There's a bigger story here. Gore for horror. Gore doesn't make something scary and I don't like where he's taking it. Every film he makes or Zombie or whoever makes it harder and harder for us to return to the glory of Halloween where we barely saw any blood.

Damian said...
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Damian said...

Squish:

To address your disagreement with my statement regarding "the disturbingly increasing tendency toward sexual sado-masochism in the general culture," first of all, let me say that I actually have heard of both Cannibal Holocuast and I Spit On Your Grave (the latter of which we have here in the video store; I feel a little dirty everytime I walk by it) but my point is that both of these films were, for their time, "underground" products. They were more the exception rather than the rule. You may note that I never use language like "the recent birth of sexual sado-masochism in movies," because I realize that it has always been there (or at least it's been around for 30 years), but you have to admit that its appeal seems to have increased at an almost exponential rate simply in the past few years. It is becoming more "acceptable" in big-budget, studio-backed pictures which play in our multiplexes. This has to mean that the general tolerance for such material is getting more widespread and less taboo.

This is all stuff I was planning to address in my future blog on the subject, but I notice this phenomenon in the general culture and not just the movies. Graphic autopsy shows like CSI and programs like 24 which prominently feature intense torture sequences are also reflections of this. I don't like to use the term "de-sensitization" as I think it's become a bit of a "buzz" word, but our society does seem to be less bothered by images of unspeakably inhuman treatment. The less bothered we are by it in our art, the easier it is I think for us to simply wink and nod at in reality. It is little wonder to me that fewer people are having difficulty with our government employing torture as a legitimate means of counter-terrorism.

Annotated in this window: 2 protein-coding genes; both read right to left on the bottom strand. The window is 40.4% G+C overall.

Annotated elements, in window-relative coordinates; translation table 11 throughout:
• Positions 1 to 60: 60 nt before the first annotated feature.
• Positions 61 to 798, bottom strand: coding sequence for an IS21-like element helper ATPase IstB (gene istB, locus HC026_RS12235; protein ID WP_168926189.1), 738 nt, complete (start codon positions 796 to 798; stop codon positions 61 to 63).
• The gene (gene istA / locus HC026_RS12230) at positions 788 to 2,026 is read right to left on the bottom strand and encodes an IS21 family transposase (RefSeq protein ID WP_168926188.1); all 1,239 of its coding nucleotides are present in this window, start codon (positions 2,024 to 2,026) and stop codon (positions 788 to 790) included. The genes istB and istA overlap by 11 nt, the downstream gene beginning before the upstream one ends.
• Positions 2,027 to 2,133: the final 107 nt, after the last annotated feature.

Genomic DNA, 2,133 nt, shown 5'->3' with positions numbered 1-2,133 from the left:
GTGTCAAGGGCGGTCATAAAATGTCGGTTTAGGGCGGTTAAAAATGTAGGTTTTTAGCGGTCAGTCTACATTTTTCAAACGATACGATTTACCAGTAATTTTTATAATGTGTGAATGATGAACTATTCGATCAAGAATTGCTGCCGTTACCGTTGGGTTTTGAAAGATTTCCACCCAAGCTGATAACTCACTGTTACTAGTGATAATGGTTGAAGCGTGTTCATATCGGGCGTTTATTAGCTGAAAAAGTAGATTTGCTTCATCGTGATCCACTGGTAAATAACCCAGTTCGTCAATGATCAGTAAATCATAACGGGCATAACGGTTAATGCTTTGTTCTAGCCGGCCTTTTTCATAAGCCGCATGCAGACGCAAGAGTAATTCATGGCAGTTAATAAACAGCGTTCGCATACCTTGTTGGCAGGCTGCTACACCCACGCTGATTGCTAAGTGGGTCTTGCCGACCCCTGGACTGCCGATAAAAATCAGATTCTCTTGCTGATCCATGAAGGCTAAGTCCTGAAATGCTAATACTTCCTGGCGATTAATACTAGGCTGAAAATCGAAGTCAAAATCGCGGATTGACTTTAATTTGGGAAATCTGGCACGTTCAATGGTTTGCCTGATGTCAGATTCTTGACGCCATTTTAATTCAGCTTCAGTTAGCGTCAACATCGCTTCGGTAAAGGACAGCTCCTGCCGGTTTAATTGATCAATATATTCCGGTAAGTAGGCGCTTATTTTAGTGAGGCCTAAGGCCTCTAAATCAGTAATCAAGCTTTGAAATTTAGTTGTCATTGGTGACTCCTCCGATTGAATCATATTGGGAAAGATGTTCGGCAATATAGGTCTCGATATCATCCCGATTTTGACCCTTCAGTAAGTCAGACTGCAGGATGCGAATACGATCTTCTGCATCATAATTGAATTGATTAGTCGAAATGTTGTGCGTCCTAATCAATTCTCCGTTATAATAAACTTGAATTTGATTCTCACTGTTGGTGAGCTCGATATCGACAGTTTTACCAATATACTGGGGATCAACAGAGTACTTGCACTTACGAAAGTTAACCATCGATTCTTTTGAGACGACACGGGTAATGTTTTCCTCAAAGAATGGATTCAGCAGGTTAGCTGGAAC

Anyway, I am not trying to preach or stand on a soapbox here. I leave it up for others to decide whether this is ultimately a good or bad thing, but I confess it does worry me a bit and also makes me wonder. It's sort of like asking the question, "If pornography goes mainstream, is it still considered pornography?"


Piper: